The family of a young West Nile virus survivor is sharing their story in hopes of making sure this never happens to anyone else.
Brycen Garnett was just learning to walk when the bite of a single mosquito left him paralyzed for months.
"[It] started out as a mild fever, wasn't too suspicious of it because of teething," Steven Garnett said about his son, who was then almost 1 year old. "Days rolled on, [he was] eating less, drinking less, more tired, not moving as much."
After a doctor's visit, things appeared fine. Brycen's fever was going down.
But on the drive back home, he began having seizures. Garnett said the convulsions were "real jerky." It was very scary, especially while driving because they didn't know where to pull over, he said.
"He called me and said, '911, get up here now,' and so I drove as quick as I could," said his wife, Jame Garnett.
Brycen was taken to Cook Children's Medical Center in Fort Worth.
It took five days to diagnose him with the neuroinvasive form of West Nile virus — the most severe.
The hospital said the boy was one of the youngest West Nile virus patients it has ever treated.
After more than two weeks in the hospital, Brycen came home. But the little boy who walked at nine months could barely move.
"Lucky" the dog was his home therapy. Brycen also went to physical and speech therapy six days a week.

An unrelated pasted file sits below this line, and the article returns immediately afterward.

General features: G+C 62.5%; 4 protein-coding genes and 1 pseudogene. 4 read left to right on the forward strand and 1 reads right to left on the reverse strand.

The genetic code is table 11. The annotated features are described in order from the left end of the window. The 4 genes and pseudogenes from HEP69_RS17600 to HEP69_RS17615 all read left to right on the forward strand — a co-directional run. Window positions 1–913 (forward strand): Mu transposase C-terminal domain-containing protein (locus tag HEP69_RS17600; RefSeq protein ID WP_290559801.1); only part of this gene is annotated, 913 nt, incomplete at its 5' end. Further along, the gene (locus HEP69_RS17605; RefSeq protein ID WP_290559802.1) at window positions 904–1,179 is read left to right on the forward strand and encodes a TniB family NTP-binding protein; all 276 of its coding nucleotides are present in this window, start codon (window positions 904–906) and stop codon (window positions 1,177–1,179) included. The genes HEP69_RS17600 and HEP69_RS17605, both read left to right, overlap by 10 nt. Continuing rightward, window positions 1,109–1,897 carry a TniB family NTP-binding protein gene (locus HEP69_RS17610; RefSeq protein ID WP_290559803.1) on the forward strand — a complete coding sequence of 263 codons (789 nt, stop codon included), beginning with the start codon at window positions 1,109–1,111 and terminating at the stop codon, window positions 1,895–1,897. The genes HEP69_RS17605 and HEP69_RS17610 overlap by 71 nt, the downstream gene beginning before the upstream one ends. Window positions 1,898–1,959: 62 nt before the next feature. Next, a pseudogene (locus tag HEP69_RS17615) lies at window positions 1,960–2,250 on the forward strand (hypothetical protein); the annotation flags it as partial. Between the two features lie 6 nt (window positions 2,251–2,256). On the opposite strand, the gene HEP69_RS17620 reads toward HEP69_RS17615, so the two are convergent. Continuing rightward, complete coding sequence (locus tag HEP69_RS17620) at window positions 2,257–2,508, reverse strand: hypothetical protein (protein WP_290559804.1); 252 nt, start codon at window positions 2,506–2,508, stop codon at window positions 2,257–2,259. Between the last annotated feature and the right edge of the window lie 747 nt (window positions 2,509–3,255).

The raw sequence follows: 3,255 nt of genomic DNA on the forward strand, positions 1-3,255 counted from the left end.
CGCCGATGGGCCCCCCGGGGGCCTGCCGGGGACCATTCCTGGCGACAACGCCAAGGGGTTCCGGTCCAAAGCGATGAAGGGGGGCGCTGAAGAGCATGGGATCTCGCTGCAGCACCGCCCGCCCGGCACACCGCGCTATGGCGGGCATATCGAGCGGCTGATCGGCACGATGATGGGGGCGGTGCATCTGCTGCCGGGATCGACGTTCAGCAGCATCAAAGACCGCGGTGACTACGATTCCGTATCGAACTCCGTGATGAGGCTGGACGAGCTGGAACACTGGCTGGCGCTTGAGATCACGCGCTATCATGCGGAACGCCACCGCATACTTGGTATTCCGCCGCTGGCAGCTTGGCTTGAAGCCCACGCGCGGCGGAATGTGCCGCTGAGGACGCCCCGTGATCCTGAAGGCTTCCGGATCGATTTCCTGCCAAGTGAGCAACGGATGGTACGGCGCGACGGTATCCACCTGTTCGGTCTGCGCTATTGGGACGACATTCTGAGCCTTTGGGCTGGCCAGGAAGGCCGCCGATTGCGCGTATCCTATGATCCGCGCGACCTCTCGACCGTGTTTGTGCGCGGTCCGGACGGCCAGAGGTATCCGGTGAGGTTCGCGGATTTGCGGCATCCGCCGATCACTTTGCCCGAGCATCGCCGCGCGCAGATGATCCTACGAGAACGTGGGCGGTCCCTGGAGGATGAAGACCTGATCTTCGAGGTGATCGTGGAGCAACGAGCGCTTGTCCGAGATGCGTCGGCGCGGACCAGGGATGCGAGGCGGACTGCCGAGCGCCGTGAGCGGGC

"It took about three or four months to get him where he was able to turn his head and hold it up," Garnett said. "Brycen would look to find Lucky."
Then, last June, finally a breakthrough. Brycen started moving his hands and walking.
"It was just an unbelievable moment," Garnett said.
Even today, West Nile seems to have a grip on Brycen, who wears a cast after surgery to lengthen his Achilles tendon.
Doctors don't know if this will be the last side effect, but his parents are hopeful.
"I am amazed, happy, thankful," Jame Garnett said. "If I could help just one person not get West Nile."
The Centers for Disease Control and Prevention said you should drain any free-standing water on your property and use mosquito dunks.
Dr. Justin Smith at Cook Children's Medical Center said bug sprays with DEET are considered safe for children older than 2 months. Smith recommends using products containing no less than 10 percent DEET and no more than 30 percent.
As for symptoms, Smith said if you notice any change in behavior, loss of appetite, headaches, fever or irritability in your child, see a doctor immediately.